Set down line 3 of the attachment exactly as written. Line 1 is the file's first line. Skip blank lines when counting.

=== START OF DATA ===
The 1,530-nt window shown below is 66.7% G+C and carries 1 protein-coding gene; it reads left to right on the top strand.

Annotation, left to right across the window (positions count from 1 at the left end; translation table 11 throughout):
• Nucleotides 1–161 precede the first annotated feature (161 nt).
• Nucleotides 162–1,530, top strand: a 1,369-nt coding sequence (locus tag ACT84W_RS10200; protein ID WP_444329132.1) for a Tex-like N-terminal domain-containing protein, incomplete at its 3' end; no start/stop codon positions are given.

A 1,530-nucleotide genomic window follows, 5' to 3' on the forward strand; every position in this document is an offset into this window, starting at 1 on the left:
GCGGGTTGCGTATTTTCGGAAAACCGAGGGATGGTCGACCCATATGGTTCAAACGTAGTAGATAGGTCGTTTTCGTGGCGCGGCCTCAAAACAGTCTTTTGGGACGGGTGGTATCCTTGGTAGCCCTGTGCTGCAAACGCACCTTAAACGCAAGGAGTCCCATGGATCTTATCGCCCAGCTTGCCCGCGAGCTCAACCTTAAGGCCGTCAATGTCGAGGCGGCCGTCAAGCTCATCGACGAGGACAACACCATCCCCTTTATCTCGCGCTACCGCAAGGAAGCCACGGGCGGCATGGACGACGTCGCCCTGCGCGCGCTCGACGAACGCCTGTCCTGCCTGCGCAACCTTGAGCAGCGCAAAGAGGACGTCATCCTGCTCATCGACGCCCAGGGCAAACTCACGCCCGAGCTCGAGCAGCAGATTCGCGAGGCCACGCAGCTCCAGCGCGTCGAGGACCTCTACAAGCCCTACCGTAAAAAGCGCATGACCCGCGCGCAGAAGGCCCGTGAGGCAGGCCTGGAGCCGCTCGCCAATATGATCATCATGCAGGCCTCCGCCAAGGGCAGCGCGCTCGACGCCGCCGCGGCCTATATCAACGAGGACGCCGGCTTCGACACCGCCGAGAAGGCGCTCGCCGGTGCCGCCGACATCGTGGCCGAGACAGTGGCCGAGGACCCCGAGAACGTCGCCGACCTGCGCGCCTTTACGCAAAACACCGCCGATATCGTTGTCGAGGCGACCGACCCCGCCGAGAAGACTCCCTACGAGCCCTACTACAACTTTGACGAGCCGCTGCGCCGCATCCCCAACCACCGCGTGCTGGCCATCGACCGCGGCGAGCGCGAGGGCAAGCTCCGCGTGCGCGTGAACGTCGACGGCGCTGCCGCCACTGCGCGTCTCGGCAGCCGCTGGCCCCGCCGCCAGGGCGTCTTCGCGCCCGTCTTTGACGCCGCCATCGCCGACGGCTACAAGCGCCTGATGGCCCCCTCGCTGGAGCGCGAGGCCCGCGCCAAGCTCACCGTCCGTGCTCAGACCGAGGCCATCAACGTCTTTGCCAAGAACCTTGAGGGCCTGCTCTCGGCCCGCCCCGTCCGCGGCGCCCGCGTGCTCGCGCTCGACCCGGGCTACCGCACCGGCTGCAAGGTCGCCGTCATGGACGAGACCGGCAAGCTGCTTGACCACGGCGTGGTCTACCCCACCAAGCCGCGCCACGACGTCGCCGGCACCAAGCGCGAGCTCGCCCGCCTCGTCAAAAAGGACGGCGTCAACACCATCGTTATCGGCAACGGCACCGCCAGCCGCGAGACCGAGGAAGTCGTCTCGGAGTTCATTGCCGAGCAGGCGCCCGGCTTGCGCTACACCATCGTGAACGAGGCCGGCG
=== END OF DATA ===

• Nucleotides 1–161 precede the first annotated feature (161 nt).